Edward Heath, in his time as Lord Privy Seal, was once addressed by some foreign dignitary as "Lord Heath" and famously responded that he was neither a lord nor a privy nor a seal. The "senior Palestinian negotiator" is not "senior", speaks for no viable faction within either the dignified (Arafatist) or efficient (Hamas) parts of the Palestinian Authority, and hasn't negotiated anything in a decade.

He last resigned last summer, after Mahmoud Abbas, the Palestinian prime minister, went off to negotiate with Ariel Sharon and accidentally left his "chief negotiator" out of the negotiating team. I guess someone else was taking Mr Erekat's job back then.

Mr Erekat's real job is to look good in a suit and go on television and sound reasonable when, as on September 11, the excitable chaps in Ramallah are dancing in the street and singing the Arabic version of Happy Days Are Here Again. And he is, of course, "democratically elected", being presently in the ninth year of a five-year term. So Yasser keeps him around to do the CNN-BBC interviews when Hanan Ashrawi is washing her hair and they need someone to do the autopilot drone of "root causes", "desperation", "cycle of violence".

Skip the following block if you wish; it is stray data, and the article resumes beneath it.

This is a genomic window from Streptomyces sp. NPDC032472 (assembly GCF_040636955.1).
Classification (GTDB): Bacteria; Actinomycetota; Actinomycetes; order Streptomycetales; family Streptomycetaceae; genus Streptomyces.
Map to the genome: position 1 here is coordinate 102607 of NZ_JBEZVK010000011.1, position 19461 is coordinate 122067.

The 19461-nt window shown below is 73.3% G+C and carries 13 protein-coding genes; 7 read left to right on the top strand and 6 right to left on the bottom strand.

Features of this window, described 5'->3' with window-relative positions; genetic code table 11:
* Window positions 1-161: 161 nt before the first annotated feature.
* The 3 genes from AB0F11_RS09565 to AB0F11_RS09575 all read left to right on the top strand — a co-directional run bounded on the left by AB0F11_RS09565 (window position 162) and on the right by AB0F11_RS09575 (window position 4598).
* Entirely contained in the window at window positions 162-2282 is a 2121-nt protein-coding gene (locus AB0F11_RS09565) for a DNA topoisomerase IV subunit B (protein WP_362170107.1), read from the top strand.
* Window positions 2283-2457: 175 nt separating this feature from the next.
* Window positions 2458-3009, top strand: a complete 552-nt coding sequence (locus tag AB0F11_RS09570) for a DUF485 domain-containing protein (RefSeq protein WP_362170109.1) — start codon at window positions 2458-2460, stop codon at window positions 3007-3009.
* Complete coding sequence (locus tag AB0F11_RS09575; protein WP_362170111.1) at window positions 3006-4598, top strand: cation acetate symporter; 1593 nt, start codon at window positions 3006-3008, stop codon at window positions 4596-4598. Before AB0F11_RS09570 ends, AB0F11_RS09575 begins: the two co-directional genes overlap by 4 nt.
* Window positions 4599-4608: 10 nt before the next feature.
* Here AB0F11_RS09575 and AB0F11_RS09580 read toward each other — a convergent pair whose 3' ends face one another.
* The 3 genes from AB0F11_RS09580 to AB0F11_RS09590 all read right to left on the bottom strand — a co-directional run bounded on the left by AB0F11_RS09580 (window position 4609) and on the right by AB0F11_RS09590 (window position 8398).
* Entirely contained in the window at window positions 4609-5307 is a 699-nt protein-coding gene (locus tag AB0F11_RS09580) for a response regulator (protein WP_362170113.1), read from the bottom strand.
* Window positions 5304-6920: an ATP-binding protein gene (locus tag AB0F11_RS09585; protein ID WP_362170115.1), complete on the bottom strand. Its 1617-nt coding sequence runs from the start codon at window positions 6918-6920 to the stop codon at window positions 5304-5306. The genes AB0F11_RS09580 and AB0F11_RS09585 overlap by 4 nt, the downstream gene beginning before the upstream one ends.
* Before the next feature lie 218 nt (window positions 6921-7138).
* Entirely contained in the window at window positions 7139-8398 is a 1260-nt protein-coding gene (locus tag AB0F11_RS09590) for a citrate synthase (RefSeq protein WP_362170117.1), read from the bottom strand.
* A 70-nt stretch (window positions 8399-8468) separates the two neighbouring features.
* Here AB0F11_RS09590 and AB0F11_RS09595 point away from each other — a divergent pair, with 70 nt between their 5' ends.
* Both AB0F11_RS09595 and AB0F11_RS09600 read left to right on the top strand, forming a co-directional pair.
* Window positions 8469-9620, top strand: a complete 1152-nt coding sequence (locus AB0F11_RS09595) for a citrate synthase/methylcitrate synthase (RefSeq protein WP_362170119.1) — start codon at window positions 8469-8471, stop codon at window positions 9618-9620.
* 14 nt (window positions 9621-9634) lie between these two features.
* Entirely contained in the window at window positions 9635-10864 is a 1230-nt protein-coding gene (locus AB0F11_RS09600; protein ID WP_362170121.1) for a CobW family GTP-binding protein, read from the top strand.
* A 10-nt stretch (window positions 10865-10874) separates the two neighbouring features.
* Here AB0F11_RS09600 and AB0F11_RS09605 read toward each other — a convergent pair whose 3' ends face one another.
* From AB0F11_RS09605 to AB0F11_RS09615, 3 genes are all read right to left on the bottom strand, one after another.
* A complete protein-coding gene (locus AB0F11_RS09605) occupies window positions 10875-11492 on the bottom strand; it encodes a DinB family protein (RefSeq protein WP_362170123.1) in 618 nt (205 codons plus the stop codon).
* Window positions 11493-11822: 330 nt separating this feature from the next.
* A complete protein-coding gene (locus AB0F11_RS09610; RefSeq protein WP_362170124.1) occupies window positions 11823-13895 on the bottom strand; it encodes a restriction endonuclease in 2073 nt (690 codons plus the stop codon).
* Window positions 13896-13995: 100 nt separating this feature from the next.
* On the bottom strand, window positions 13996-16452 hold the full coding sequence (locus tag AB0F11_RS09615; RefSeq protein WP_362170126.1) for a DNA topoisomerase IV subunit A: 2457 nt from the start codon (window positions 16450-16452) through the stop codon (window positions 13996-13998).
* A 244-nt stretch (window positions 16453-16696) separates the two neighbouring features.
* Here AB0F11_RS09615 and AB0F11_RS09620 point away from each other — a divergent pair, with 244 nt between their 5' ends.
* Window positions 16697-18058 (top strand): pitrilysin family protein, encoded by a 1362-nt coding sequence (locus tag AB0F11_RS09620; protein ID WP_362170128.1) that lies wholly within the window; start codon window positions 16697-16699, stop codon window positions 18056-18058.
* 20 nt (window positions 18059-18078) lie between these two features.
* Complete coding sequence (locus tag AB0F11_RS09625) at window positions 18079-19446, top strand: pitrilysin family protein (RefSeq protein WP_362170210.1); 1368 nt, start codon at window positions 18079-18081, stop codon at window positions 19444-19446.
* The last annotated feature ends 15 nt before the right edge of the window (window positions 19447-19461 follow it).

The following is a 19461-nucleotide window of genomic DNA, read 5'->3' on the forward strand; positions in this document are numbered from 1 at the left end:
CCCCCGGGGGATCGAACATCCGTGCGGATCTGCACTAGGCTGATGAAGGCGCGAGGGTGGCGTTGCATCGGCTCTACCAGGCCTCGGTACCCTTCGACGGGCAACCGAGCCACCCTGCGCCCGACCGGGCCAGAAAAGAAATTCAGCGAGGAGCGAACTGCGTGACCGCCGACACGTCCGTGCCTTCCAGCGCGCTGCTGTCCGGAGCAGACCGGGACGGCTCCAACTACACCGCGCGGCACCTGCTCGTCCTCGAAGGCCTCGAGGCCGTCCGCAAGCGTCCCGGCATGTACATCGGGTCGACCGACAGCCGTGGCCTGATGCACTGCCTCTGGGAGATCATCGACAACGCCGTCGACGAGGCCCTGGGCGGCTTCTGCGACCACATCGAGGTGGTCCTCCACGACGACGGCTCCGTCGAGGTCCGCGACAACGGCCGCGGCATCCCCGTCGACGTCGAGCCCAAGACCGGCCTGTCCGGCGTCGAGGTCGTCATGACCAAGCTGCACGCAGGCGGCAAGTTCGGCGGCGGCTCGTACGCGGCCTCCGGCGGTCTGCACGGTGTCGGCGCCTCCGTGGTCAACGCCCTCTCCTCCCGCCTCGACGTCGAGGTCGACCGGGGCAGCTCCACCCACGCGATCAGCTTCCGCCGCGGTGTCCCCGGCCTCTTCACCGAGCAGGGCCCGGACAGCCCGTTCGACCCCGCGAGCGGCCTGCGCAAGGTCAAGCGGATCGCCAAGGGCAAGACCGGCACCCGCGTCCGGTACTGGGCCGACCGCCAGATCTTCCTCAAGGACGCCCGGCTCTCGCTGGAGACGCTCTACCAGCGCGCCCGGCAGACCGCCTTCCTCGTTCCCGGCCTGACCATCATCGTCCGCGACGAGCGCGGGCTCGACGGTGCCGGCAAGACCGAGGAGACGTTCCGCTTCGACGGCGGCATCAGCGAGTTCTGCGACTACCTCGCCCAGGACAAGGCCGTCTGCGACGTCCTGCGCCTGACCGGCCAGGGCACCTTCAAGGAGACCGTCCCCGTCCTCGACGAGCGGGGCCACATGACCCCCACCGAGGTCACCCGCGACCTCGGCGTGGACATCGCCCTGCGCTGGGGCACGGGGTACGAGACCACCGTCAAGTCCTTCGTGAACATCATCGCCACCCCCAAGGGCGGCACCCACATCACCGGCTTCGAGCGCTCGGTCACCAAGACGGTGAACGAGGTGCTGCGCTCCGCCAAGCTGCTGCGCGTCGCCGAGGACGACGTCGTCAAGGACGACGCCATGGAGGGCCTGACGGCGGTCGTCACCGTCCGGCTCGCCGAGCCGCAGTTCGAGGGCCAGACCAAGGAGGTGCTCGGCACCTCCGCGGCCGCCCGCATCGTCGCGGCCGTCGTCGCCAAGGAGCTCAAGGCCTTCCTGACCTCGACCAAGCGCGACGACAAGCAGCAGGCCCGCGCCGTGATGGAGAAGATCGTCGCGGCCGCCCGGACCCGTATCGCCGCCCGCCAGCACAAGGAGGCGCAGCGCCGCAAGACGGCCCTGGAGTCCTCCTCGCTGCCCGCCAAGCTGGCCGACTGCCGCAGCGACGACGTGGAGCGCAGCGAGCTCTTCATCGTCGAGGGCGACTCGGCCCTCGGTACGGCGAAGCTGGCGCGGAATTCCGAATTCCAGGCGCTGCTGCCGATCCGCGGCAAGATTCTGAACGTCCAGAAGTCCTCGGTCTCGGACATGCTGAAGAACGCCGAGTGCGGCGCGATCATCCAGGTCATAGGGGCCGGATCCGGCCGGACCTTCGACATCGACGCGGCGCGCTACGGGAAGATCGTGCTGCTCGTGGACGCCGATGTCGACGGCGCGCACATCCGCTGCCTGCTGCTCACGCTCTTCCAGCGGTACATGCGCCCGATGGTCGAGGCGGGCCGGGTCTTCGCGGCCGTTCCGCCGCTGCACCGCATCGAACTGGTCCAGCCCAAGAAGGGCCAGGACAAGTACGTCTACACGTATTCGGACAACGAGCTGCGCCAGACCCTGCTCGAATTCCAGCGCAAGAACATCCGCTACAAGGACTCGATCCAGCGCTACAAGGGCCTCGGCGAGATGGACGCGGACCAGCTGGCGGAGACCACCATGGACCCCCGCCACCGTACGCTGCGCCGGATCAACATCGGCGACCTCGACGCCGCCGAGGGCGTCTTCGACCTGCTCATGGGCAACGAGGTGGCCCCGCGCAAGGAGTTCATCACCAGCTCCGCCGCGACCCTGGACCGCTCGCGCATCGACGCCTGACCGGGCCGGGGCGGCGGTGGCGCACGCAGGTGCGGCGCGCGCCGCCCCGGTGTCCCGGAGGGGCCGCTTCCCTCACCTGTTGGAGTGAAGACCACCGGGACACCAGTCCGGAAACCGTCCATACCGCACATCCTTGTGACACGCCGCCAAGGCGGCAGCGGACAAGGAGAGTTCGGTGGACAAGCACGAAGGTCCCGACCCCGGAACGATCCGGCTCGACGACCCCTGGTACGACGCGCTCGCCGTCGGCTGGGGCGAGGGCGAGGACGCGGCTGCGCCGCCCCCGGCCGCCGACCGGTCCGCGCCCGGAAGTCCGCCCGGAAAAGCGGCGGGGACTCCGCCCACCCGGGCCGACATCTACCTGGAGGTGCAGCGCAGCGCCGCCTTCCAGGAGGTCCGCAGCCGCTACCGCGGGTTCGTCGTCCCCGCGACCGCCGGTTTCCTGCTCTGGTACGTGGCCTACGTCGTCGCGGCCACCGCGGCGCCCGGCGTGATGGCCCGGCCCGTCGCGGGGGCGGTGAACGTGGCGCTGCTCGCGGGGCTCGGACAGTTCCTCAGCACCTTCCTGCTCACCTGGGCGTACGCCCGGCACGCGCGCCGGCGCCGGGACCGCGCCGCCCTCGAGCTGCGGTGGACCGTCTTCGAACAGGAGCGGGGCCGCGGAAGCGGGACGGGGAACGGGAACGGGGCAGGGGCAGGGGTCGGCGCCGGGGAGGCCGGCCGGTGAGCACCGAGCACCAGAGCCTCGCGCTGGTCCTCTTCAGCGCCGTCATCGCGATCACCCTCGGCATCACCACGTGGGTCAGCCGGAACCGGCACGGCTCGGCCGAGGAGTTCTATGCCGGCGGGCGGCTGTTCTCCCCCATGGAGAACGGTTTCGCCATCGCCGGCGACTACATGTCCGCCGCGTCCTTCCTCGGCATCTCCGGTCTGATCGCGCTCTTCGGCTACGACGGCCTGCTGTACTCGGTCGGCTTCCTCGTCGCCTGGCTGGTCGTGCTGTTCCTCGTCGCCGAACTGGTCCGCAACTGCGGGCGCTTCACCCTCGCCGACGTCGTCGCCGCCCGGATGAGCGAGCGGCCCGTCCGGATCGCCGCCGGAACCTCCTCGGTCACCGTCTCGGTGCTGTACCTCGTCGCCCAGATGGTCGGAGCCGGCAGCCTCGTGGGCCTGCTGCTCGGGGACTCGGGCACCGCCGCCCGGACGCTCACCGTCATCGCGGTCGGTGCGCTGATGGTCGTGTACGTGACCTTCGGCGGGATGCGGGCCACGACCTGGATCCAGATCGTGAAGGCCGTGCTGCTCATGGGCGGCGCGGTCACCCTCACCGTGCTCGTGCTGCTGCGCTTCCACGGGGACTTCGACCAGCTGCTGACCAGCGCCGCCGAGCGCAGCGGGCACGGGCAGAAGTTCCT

But, if Bush did "take my job", it's because Erekat is not up to it. For 10 years, the world has been trying to give a state to the Palestinians and the Palestinians keep tossing obstacles in their path. The latest innovation was a suicide-bomber arrested with explosives bearing HIV-infected blood, the thinking being that anyone who survived would get Aids. Unfortunately, the heat of the explosion kills the virus. But, in his combination of depravity and incompetence, the "Aids bomber" neatly encapsulates the present state of Palestinian "nationalism". The only way the Palestinians will get any kind of state is if Israel and America inflict it on them and eliminate such lethargic middle-men as Mr Erekat.